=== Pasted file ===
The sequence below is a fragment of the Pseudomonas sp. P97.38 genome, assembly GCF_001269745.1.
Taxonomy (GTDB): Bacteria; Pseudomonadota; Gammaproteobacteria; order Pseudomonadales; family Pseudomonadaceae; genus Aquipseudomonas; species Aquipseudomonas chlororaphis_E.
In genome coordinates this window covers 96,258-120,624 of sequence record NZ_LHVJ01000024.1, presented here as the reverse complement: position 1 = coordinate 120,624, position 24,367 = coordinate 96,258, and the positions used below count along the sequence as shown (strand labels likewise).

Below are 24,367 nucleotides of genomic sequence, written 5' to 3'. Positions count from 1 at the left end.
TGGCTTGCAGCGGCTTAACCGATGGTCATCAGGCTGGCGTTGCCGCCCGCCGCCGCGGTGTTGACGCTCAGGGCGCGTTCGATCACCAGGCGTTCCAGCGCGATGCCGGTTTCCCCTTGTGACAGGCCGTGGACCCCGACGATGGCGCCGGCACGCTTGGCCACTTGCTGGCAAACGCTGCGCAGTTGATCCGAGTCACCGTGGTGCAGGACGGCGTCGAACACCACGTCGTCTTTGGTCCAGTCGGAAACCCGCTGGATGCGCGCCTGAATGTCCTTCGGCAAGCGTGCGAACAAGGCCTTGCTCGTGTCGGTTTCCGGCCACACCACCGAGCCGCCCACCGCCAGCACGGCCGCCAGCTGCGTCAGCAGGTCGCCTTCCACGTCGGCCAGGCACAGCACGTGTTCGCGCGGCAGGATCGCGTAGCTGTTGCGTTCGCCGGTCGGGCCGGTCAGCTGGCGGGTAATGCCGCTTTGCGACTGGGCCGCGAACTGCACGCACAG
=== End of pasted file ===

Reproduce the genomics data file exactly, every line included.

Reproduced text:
The sequence below is a fragment of the Pseudomonas sp. P97.38 genome, assembly GCF_001269745.1.
Taxonomy (GTDB): Bacteria; Pseudomonadota; Gammaproteobacteria; order Pseudomonadales; family Pseudomonadaceae; genus Aquipseudomonas; species Aquipseudomonas chlororaphis_E.
In genome coordinates this window covers 96,258-120,624 of sequence record NZ_LHVJ01000024.1, presented here as the reverse complement: position 1 = coordinate 120,624, position 24,367 = coordinate 96,258, and the positions used below count along the sequence as shown (strand labels likewise).

Below are 24,367 nucleotides of genomic sequence, written 5' to 3'. Positions count from 1 at the left end.
TGGCTTGCAGCGGCTTAACCGATGGTCATCAGGCTGGCGTTGCCGCCCGCCGCCGCGGTGTTGACGCTCAGGGCGCGTTCGATCACCAGGCGTTCCAGCGCGATGCCGGTTTCCCCTTGTGACAGGCCGTGGACCCCGACGATGGCGCCGGCACGCTTGGCCACTTGCTGGCAAACGCTGCGCAGTTGATCCGAGTCACCGTGGTGCAGGACGGCGTCGAACACCACGTCGTCTTTGGTCCAGTCGGAAACCCGCTGGATGCGCGCCTGAATGTCCTTCGGCAAGCGTGCGAACAAGGCCTTGCTCGTGTCGGTTTCCGGCCACACCACCGAGCCGCCCACCGCCAGCACGGCCGCCAGCTGCGTCAGCAGGTCGCCTTCCACGTCGGCCAGGCACAGCACGTGTTCGCGCGGCAGGATCGCGTAGCTGTTGCGTTCGCCGGTCGGGCCGGTCAGCTGGCGGGTAATGCCGCTTTGCGACTGGGCCGCGAACTGCACGCACAG